I have no idea what this is refering to and there were no parts.  This bothers me.

“Align and insert the the flexible coupling M5 and A4 module with extrude side of the motor on A5 module. As ashown in picture 25, adjust the difference between left and right side of Q module. to prepare for the next correct assembled. Adjust the outer fringe’s horizon distance or both screw rod NO2 at nearly 320mm which is described as picture 27. The fastenin screws of the coupling of the fixed motor above are shown as picture 26.”


So picture 25 (and 26):

Pic 27:

I measured the distance and it was “nearly 320mm”.  And I think it means “push the flexible couplings onto the motor stubs as far as you can and then carefully and tighten them up then make them level”.

Then connect the red cable to the circuit board and use the short motor cable (X) to plug in to the board.

So now the board looks like this:

Step 10 Print Head Assembly Method

  • 6 M3x16mm screw (2)
  • 3 M3 washer (2)
  • 4 M3 nut (2)
  • Print head (L1 L2 L3)

Ok, so… Unbolt the 2 long bolts throught the cooling fan, and the assembly will come apart.

There are 3 bits:

L1 (The bracket, and extruder)

L2 (motor unit)

L3 (heatsink and cooling fan)

So now take the L1 unit and bolt it to the cross-peice of the Q Module. Of course the instructions don’t say which of the mounting holes to bolt into, but from the photo provided it looks like the bottom ones.  Plus if you used the top holes, the printhead would be able to smack straight in to the hotbed!

Now put it back together just how it came apart.

There is a veritable Rat King of wires coming off this assembly, which you’ll need to tie up with the handy cable tidy.

The end of this unholy tangle needs to be plugged into the circuit board.

But, Houston, we have a problem! There are two fan sockets to plug in to, and only one fan!

Above, we see the connector plugged into the socket suggested by the supplied pic of the board:

Luckily this is confirmed in the 29 minute build video:

That connection signifies almost the end of the build. There is only one thing left to do, and that is to connect up the highly dodgy and unsafe mains power lead.

How can that power cable be legal in a country where we aren’t even allowed to wire up our own plugs anymore? Thinking about it, the device doesn’t have a power switch, or CE approval, so plugging it in will invalidate my house insurance. But, I’ve welded stuff in the kitchen without burning the place down, and I’ve got a fire extinuisher somewhere, so what is the worse that can happen? Death, that’s what.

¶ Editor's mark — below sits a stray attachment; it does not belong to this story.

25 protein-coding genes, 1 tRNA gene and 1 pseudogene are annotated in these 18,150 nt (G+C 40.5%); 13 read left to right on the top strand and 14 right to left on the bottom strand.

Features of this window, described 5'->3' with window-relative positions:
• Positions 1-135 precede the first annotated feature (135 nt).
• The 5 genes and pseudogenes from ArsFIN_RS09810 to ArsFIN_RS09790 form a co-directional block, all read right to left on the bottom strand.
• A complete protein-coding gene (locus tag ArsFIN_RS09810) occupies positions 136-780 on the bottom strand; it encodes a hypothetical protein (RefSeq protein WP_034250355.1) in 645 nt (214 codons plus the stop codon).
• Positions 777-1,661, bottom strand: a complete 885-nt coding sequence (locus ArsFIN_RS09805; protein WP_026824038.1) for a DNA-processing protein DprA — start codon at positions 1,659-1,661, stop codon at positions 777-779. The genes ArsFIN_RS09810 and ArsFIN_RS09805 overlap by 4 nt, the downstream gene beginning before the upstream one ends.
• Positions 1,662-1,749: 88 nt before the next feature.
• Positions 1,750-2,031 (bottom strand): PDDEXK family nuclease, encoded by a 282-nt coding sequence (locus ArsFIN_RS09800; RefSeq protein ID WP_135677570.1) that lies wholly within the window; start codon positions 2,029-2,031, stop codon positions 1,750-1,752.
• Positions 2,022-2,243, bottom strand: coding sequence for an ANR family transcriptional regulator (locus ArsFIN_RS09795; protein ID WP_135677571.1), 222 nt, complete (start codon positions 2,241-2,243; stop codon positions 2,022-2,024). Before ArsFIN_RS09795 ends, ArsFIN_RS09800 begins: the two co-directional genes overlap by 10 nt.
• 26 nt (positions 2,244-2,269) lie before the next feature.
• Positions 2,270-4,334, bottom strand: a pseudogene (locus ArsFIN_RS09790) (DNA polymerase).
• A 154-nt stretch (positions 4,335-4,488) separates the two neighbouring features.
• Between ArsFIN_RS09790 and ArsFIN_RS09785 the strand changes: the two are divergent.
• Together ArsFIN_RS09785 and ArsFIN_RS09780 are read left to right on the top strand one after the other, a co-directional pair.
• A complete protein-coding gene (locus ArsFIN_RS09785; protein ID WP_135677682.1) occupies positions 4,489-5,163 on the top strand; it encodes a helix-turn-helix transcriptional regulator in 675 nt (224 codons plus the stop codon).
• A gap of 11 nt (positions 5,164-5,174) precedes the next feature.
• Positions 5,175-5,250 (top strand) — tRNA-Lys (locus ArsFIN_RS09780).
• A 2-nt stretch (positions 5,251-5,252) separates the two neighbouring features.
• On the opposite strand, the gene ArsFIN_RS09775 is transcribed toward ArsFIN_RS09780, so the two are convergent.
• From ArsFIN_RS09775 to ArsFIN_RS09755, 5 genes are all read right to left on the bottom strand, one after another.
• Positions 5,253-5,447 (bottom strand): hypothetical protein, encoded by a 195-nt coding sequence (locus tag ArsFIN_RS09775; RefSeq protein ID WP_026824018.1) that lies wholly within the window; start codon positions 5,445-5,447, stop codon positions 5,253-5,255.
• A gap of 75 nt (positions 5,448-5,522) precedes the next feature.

So, given the choice  twixt Death and the chance to print my own Daleks, the power lead gets wired in.

Before that, just a quick aside on UK wiring colours.

  • Live is Brown, but used to be Red.
  • Neutral is Blue, but used to be Black.
  • Earth is Green/Yellow.

So given these terminals and the colours of the wires,

it should be, from left to right, Red, Blue, Yellow. And it is.

So close the laughable safety flap…

… and get ready for POWER UP!

Almost. Manually crank the left and right screwed rods down so that the head is just above the plate, and move the plate around to level level it using the 4 wingnuts in the corners.  Then adjust this bolt sothat it maked contact with the Z-axis limit switch:

You’ll be fine tuning this later.



Slightly worried that there isn’t actually a card inserted, but it changed to “Card removed” after a short while.

And don’t peel of the blue tape like I did. Oops. But it was crumpled anway, and I’ve got loads of making tape laying around.

Assembly done! Shakedown and test printing to follow.


Going Straight: On the Wrong Track

The pilot episode of “Going Straight” (sequel to “Porridge“) was the  show that started me off on finding errors in TV shows when it came to their depiction of railways and trains, and Stafford.

According to Wikipedia, the plot of this episode is: “Fletch, having been paroled, makes his way home from prison. On the train, he bumps into Mr Mackay and an old friend.”

This is going to be a brief one, as I have no intention of identifying the coaches used, just highlighting errors.

I apologise in advance for the blurry nature of these screen-grabs. Things weren’t exactly HD back in 1978.

07:48 That’s a Deltic!

Yes, the blurry yet unmistakeable front end of a BR Class 55 Deltic, undisputed Kings of the East Coast Main Line in the late ’70s. Here we have the slight problem that anyone travelling from the fictional Slade Prison in Cumbria to London would be on the West Coast Main Line, which at the time used different locos.

07:55 That carriage looks fake

Ok, so I said I wasn’t going to start carriage spotting. I lied. Anyway, those seats look like school chairs, and the camera position would be about a foot outside the the carriage. Otherwise it doesn’t look too bad. It is a bit short though, and the windows are too far apart.

(aside: “26p for a beer!” Tartan Bitter!)

12:52 “This is Stafford, this is Stafford”

Indeed it is! And it looks as grotty today as it did then. Thirty years, and the main change is that those signs have been replaced. Multi-million pound refurbishment my arse!

As far as I can make out, the loco is BR Class 86 86221 , but someone will point out my error if I’m wrong. Clearly not a Deltic though, and certainly WCML not ECML!